At a Pentagon press conference last week, Gen. David Petraeus, commander of U.S. forces in Iraq, explained the U.S. strategy there.
Its ultimate objective is not to inflict a military defeat on the Sunni insurgency, the Mahdi Army, al-Qaida in Iraq or any other militia or terrorist organization. In fact, the objective of U.S. military involvement in Iraq is not a military objective at all. It is a political one.
"The focus of Multinational Force Iraq is, of course, on working with our Iraqi counterparts to help improve security for the people of Iraq in order to give Iraqi leaders the time and space they need to come to grips with the tough political issues that must be resolved," said Petraeus. "Resolution of these issues is the key to the achievement of reconciliation among the various ethnic and sectarian groups, political parties and leaders in order to achieve a lasting solution to Iraq's problems."
Americans are being sent to fight and die in Iraq, in other words, in the hope that the Iraqi parliament will enact certain reforms. Two of the most significant, and, in theory at least, immediately achievable of these reforms are: a law to provide for the equitable development and distribution of Iraq's oil wealth, which is mostly in the Shiite and Kurdish regions of the country, and a law to allow a greater number of former Baath Party members to participate in Iraqi government.
The hypothesis behind this strategy is that legislative reforms such as these will inspire Sunni and Shiite factions now seeking to advance their interests through violence to give up violence and advance their interests through peaceful politics, instead.
Now, this hypothesis may be wrong. Sunni and Shiite factions might continue fighting even if the Iraqi parliament enacts the envisioned reforms. But despite all the rhetorical warring among the domestic factions here in Washington, D.C., both major political parties have essentially agreed to assume that the basic hypothesis behind the U.S. strategy is correct. The debate is not about whether the Iraqi government needs to achieve political "benchmarks" (including the two noted above) if there is to be any hope of peace in that country, it is about how our military ought to be used to help Iraq achieve these benchmarks.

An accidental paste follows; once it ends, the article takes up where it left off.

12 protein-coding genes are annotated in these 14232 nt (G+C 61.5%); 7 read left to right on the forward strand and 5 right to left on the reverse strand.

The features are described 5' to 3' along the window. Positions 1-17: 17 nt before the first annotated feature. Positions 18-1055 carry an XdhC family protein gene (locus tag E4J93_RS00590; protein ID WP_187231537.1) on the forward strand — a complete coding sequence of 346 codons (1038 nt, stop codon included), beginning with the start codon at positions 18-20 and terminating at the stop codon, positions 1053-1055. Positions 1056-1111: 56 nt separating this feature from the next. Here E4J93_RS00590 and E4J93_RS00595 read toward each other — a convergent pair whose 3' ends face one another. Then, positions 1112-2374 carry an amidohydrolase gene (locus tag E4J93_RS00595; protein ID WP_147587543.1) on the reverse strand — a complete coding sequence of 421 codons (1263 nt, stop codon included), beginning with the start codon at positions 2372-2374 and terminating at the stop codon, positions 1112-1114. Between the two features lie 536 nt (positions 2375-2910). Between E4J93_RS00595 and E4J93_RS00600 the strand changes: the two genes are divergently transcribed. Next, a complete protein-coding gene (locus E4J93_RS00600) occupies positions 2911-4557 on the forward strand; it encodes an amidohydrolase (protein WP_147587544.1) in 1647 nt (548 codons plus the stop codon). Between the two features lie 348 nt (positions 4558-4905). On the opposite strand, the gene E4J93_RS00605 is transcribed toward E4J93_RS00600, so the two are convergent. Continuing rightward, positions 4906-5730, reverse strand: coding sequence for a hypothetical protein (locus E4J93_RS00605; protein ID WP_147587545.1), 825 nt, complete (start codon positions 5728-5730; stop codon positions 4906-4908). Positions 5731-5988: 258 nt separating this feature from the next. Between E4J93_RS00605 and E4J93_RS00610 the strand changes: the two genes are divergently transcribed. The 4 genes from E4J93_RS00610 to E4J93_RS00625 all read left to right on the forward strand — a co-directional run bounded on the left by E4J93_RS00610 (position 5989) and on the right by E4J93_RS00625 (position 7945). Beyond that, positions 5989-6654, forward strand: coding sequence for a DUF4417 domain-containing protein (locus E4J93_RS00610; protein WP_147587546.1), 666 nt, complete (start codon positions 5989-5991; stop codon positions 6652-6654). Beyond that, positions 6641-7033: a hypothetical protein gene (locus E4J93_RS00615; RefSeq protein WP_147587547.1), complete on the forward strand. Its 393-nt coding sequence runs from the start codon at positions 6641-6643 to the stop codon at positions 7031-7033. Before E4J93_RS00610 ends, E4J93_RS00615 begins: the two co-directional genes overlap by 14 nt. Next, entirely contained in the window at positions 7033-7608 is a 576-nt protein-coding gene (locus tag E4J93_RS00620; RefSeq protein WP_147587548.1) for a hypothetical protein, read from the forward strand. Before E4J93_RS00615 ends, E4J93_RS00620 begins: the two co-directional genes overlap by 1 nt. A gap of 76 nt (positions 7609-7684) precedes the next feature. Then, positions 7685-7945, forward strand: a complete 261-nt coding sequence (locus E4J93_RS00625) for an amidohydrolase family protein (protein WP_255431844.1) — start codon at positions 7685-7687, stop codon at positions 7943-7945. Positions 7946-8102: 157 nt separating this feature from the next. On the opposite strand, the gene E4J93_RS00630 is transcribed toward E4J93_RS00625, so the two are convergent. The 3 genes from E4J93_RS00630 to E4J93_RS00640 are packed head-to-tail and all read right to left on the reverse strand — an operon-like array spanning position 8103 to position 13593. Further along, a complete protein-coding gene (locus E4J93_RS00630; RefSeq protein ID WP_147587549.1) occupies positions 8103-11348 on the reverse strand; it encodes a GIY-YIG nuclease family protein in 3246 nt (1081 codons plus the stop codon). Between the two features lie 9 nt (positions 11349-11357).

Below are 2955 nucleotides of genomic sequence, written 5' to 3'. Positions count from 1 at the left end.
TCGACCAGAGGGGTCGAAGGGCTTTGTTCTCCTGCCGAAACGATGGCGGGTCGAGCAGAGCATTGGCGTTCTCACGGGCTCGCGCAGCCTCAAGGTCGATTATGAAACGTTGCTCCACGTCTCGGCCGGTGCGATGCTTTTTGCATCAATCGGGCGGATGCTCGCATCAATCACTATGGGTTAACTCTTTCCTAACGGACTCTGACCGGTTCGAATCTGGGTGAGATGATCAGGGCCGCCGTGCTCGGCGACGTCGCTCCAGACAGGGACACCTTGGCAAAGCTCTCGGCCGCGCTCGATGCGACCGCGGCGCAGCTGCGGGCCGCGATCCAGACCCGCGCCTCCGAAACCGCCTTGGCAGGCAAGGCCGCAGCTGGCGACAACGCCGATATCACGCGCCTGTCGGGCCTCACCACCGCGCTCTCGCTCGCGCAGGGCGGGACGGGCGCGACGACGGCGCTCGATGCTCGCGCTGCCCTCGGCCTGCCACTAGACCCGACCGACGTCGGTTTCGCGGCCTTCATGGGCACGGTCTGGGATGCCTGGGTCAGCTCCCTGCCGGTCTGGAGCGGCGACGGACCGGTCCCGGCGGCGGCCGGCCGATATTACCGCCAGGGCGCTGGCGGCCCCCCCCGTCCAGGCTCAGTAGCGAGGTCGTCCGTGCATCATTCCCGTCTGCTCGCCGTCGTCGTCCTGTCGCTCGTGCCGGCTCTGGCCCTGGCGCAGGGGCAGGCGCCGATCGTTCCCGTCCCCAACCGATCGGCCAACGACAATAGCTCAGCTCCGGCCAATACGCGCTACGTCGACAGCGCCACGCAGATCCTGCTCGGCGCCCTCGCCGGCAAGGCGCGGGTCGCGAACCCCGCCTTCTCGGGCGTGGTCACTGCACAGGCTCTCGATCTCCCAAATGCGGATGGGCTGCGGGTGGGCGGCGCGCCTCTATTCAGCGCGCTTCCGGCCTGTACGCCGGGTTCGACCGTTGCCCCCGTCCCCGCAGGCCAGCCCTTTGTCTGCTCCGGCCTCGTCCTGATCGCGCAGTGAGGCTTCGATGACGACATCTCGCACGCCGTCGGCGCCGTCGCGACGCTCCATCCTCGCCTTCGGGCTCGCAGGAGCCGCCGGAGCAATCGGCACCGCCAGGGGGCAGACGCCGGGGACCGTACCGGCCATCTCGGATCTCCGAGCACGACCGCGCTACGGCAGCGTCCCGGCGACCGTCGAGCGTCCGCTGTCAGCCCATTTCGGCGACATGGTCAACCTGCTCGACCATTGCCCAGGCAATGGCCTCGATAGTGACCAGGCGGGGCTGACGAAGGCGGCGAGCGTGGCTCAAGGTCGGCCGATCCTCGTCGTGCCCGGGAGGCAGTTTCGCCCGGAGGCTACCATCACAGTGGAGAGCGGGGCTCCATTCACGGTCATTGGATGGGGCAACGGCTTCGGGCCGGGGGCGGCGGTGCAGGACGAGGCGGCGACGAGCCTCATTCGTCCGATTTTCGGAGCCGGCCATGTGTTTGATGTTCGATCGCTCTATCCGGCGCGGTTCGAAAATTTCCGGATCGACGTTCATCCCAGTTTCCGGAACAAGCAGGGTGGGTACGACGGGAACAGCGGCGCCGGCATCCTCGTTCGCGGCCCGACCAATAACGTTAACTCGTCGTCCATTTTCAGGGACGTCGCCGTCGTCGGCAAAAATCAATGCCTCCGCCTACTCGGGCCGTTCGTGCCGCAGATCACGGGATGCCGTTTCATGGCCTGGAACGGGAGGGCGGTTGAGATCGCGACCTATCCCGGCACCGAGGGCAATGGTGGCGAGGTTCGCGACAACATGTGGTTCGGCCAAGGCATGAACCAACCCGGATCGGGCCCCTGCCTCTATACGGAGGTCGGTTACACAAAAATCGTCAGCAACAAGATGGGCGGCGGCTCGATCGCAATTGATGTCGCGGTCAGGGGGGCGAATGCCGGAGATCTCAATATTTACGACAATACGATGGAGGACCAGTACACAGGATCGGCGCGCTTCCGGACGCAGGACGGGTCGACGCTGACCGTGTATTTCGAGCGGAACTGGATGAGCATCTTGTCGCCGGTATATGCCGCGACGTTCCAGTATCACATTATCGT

Petraeus explained President Bush's chosen tactic: using our military to suppress violence to give Iraq's government time to make the reforms. This tactic rests on the additional hypothesis that the Iraqi government truly wants to make the reforms.
The tactic proposed by congressional Democrats is to threaten the withdrawal of U.S. troops if the Iraqi government does not meet deadlines for achieving the reforms. This tactic rests on the additional hypothesis that the Iraqi government does not truly want to make the reforms.
An early analysis of how the president's tactic is working yields two conclusions: Americans are dying in greater numbers for it, and Iraqi politicians are not paying us back with the political progress this American sacrifice demands.
In an April 20 speech in Grand Rapids, Mich., President Bush somberly conceded that more U.S. troops are dying as a result of his tactic. "Since the security operation began, we have seen some of the highest casualty levels of the war," he said. "And as the number of troops in Baghdad grows and operations move into even more dangerous neighborhoods, we can expect to see the pattern to continue." April was the sixth-deadliest month in a four-year war.
Meanwhile, in February the Iraqi cabinet approved a draft oil reform law and in March Prime Minister Nuri al Maliki and President Jalal Talabani announced a draft de-Baathification reform. Neither proposal has gone anywhere in the Iraqi parliament, however. The Kurdish Regional Government opposes the proposed oil law, and the Supreme Council for the Islamic Revolution in Iraq, the largest single party in Iraq's parliament, opposes the proposed de-Baathification reform.
Despite the impasse, the Iraqi parliament is planning a summer vacation, lasting through July and August.
The prospect of a long, hot summer with American soldiers dying in escalating numbers in Iraq while Iraqi legislators enjoy an extended vacation sent Defense Secretary Robert Gates to Baghdad last month. He warned Prime Minister Maliki and other Iraqi leaders that the U.S. commitment in Iraq is not "open-ended," and that the de-Baathification and oil reforms must pass before Iraq's parliament takes a vacation.
Gates got no commitment from the Iraqis.
If the "surge" strategy fails, it will not be because Democrats in Congress blocked it. It will not be because some terrorist group or insurgency defeated the U.S. military. It will be because elected members of the Iraqi parliament failed to live up to President Bush's expectations.